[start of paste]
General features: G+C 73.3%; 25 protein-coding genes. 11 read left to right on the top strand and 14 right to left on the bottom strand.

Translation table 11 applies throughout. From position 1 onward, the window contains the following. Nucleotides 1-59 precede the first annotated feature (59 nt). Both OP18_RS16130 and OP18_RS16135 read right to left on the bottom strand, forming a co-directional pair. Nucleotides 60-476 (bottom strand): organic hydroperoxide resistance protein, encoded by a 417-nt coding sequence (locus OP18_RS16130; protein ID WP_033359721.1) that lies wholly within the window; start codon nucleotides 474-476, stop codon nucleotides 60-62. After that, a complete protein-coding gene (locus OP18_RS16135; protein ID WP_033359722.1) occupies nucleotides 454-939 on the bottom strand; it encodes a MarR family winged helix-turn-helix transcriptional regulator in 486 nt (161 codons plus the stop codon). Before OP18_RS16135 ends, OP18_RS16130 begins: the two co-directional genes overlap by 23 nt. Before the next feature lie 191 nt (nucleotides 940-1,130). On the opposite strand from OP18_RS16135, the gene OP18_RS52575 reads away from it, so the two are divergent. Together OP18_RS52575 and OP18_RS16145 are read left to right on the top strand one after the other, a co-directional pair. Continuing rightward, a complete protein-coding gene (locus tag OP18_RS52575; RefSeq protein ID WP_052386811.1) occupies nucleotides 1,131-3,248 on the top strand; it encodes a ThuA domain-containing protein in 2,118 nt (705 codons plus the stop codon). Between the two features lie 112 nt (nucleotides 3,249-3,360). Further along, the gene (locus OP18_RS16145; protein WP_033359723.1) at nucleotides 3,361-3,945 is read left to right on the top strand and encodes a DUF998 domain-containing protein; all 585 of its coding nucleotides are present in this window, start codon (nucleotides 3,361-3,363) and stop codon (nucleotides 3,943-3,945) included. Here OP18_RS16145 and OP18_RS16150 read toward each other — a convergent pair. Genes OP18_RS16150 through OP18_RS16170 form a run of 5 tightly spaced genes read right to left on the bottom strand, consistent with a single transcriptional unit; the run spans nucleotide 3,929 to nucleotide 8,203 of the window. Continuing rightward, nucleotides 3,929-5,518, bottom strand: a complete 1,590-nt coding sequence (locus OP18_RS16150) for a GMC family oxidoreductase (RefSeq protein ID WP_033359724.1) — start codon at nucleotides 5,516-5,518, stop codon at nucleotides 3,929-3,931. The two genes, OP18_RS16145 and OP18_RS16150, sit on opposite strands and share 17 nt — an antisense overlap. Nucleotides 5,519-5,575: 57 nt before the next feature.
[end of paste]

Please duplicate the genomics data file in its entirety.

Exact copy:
General features: G+C 73.3%; 25 protein-coding genes. 11 read left to right on the top strand and 14 right to left on the bottom strand.

Translation table 11 applies throughout. From position 1 onward, the window contains the following. Nucleotides 1-59 precede the first annotated feature (59 nt). Both OP18_RS16130 and OP18_RS16135 read right to left on the bottom strand, forming a co-directional pair. Nucleotides 60-476 (bottom strand): organic hydroperoxide resistance protein, encoded by a 417-nt coding sequence (locus OP18_RS16130; protein ID WP_033359721.1) that lies wholly within the window; start codon nucleotides 474-476, stop codon nucleotides 60-62. After that, a complete protein-coding gene (locus OP18_RS16135; protein ID WP_033359722.1) occupies nucleotides 454-939 on the bottom strand; it encodes a MarR family winged helix-turn-helix transcriptional regulator in 486 nt (161 codons plus the stop codon). Before OP18_RS16135 ends, OP18_RS16130 begins: the two co-directional genes overlap by 23 nt. Before the next feature lie 191 nt (nucleotides 940-1,130). On the opposite strand from OP18_RS16135, the gene OP18_RS52575 reads away from it, so the two are divergent. Together OP18_RS52575 and OP18_RS16145 are read left to right on the top strand one after the other, a co-directional pair. Continuing rightward, a complete protein-coding gene (locus tag OP18_RS52575; RefSeq protein ID WP_052386811.1) occupies nucleotides 1,131-3,248 on the top strand; it encodes a ThuA domain-containing protein in 2,118 nt (705 codons plus the stop codon). Between the two features lie 112 nt (nucleotides 3,249-3,360). Further along, the gene (locus OP18_RS16145; protein WP_033359723.1) at nucleotides 3,361-3,945 is read left to right on the top strand and encodes a DUF998 domain-containing protein; all 585 of its coding nucleotides are present in this window, start codon (nucleotides 3,361-3,363) and stop codon (nucleotides 3,943-3,945) included. Here OP18_RS16145 and OP18_RS16150 read toward each other — a convergent pair. Genes OP18_RS16150 through OP18_RS16170 form a run of 5 tightly spaced genes read right to left on the bottom strand, consistent with a single transcriptional unit; the run spans nucleotide 3,929 to nucleotide 8,203 of the window. Continuing rightward, nucleotides 3,929-5,518, bottom strand: a complete 1,590-nt coding sequence (locus OP18_RS16150) for a GMC family oxidoreductase (RefSeq protein ID WP_033359724.1) — start codon at nucleotides 5,516-5,518, stop codon at nucleotides 3,929-3,931. The two genes, OP18_RS16145 and OP18_RS16150, sit on opposite strands and share 17 nt — an antisense overlap. Nucleotides 5,519-5,575: 57 nt before the next feature.